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Judge denies Gardner's request for special prosecutors in death penalty cases

Kim Gardner's embattled office

St. Louis Circuit Attorney Kimberly Gardner leaves the Mel Carnahan Courthouse on Tuesday, Sept. 14, 2021. Photo by Christian Gooden,


ST. LOUIS — A judge on Friday denied Circuit Attorney Kimberly M. Gardner’s request for outside help to prosecute three death penalty cases.

The orders from Circuit Judge Elizabeth Hogan come three weeks after a different judge rejected Gardner’s motion for special prosecutors in eight other felony cases including the shooting death of a former St. Louis police captain.

Hogan’s order gave the same reason: “The Circuit Attorney’s motion did not set forth any factual basis for disqualification.”

Hogan said state law provides a means for Missouri’s governor to appoint the attorney general’s office to help prosecutors and for prosecutors to request such assistance.

“This appears to be the proper mechanism to procure assistance for a prosecuting attorney’s office that has no conflict of interest but is unable to handle its caseload, due to the pandemic, staff turnover, or any other reason,” Hogan’s order said. “To this court’s knowledge, however, the circuit attorney has made no request for assistance … to either the governor or to the attorney general.”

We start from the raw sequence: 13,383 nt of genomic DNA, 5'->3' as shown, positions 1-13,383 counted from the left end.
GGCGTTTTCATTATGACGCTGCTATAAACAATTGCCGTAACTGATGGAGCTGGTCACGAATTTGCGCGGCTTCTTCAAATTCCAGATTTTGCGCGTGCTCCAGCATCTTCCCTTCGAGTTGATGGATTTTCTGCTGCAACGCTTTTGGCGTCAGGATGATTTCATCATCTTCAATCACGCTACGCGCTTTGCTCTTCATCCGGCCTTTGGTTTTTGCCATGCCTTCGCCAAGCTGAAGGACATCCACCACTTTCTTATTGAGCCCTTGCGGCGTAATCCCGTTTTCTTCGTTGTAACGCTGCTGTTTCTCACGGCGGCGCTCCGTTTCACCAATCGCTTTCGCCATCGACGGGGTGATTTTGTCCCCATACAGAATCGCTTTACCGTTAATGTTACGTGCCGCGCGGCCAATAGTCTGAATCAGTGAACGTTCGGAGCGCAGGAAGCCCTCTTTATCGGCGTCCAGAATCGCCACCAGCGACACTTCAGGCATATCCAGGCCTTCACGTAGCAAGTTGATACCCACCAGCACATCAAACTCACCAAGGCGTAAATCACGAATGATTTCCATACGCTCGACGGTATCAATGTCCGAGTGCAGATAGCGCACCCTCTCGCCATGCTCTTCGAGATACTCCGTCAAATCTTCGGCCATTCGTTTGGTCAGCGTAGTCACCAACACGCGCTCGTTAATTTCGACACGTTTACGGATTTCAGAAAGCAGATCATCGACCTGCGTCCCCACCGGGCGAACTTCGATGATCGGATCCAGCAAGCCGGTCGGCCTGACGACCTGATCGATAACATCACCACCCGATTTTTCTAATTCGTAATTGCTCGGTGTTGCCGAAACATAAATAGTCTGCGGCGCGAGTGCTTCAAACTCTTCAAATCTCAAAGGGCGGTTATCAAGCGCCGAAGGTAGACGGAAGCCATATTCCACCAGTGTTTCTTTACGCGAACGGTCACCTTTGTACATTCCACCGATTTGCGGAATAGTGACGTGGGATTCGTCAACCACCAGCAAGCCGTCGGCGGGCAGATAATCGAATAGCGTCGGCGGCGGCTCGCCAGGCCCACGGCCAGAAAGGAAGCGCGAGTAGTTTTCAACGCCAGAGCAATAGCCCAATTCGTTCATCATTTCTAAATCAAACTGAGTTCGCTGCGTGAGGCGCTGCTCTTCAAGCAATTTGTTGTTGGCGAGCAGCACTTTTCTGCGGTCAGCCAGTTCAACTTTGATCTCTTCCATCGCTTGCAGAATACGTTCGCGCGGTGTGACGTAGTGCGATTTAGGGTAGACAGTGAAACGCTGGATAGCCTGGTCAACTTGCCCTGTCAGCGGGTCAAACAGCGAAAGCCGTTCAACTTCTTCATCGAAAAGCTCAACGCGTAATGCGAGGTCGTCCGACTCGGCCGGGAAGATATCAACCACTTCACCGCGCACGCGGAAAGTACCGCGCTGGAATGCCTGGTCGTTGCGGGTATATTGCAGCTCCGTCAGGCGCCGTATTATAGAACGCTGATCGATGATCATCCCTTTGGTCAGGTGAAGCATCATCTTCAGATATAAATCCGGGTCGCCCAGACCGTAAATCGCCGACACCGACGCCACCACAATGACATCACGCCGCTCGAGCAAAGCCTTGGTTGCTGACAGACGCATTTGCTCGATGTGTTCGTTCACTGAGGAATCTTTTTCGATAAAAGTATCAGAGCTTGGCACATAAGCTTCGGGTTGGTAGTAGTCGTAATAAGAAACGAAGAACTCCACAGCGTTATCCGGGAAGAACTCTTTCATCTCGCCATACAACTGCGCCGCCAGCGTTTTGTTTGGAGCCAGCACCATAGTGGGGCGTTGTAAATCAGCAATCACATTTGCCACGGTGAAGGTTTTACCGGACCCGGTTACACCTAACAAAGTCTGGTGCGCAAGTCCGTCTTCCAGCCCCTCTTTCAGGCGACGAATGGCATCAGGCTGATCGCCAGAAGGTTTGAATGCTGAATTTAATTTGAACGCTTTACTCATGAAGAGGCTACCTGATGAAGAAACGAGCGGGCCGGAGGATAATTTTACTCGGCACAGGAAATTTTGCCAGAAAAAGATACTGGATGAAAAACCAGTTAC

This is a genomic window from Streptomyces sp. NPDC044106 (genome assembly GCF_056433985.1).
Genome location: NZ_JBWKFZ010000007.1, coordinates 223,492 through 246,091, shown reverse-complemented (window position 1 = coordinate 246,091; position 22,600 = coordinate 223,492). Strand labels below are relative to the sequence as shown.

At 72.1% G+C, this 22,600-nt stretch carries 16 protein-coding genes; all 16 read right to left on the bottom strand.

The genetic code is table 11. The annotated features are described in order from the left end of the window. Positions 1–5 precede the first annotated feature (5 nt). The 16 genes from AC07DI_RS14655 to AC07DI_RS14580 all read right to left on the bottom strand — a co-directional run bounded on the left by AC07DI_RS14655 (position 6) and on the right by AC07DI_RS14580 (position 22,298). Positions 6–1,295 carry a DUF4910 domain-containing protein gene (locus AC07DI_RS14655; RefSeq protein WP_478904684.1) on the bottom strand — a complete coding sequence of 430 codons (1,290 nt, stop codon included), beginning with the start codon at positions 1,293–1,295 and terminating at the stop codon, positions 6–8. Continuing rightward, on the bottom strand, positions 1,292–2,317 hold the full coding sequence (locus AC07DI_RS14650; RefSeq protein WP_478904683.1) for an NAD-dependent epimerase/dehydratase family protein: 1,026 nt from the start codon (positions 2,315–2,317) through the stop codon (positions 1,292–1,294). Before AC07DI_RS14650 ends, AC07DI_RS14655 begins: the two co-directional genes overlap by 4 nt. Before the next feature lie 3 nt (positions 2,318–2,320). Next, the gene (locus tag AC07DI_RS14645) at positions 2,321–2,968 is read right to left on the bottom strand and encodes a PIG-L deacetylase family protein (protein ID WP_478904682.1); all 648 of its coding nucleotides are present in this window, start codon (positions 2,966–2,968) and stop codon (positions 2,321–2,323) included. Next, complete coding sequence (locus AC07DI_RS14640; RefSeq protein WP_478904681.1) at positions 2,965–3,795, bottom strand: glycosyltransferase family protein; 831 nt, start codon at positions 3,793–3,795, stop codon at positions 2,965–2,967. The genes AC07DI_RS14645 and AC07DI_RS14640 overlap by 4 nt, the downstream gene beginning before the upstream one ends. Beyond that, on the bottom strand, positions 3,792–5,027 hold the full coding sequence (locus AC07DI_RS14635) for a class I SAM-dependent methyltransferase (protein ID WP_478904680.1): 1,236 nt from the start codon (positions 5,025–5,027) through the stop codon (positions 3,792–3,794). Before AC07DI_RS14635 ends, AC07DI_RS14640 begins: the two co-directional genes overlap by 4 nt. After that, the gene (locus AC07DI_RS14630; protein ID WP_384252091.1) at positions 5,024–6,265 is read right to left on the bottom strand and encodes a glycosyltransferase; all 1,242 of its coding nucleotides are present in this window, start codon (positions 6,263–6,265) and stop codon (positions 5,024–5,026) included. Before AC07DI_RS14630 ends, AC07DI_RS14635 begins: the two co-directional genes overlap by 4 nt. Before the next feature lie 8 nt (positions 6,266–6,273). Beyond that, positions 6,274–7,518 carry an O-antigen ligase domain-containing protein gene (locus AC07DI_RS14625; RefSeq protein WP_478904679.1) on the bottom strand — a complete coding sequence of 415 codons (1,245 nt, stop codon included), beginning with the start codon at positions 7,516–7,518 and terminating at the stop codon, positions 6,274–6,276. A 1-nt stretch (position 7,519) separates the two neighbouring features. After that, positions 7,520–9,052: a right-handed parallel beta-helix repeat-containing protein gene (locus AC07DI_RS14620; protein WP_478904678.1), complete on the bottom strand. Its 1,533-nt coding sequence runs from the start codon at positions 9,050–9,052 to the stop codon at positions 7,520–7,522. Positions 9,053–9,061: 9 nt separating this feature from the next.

The order applies to death penalty cases against Ollie Lynch, Cornelius Green and Phillip Cutler.

Gardner’s office first sought special prosecutors in late July, citing an unspecified conflict of interest. One of her top aides later explained in court that the office needed outside help with a mounting backlog of serious cases brought on by the coronavirus pandemic. The aide also cited a lack of both expertise and experienced attorneys.

Gardner, a Democrat, specifically requested that the Missouri attorney general’s office, led by Republican Eric Schmitt, take the death penalty cases. A spokesman for Schmitt said the office would take them if approved.

Hogan’s order said that because the conflict cited by Gardner’s office “is not a disqualifying conflict” under Missouri’s rules of professional conduct, the judge has no authority to appoint special prosecutors.

Allison Hawk, a spokeswoman for Gardner, declined comment.

Green, 30, of St. Louis, and Cutler, 41, of Muskogee, Oklahoma, are charged in the March 24, 2016, shooting death of a pregnant teacher who worked at Mann Elementary School. Green, who was principal of the Carr Lane Visual Performing Arts Middle School, is accused of hiring Cutler, his childhood friend, to kill Jocelyn Peters, 30.

Lynch, 29, of Greendale, is charged in the 2017 killings of Jeramee Ramey, 31, Jalen Woods, 17, and Amber Green, 25.

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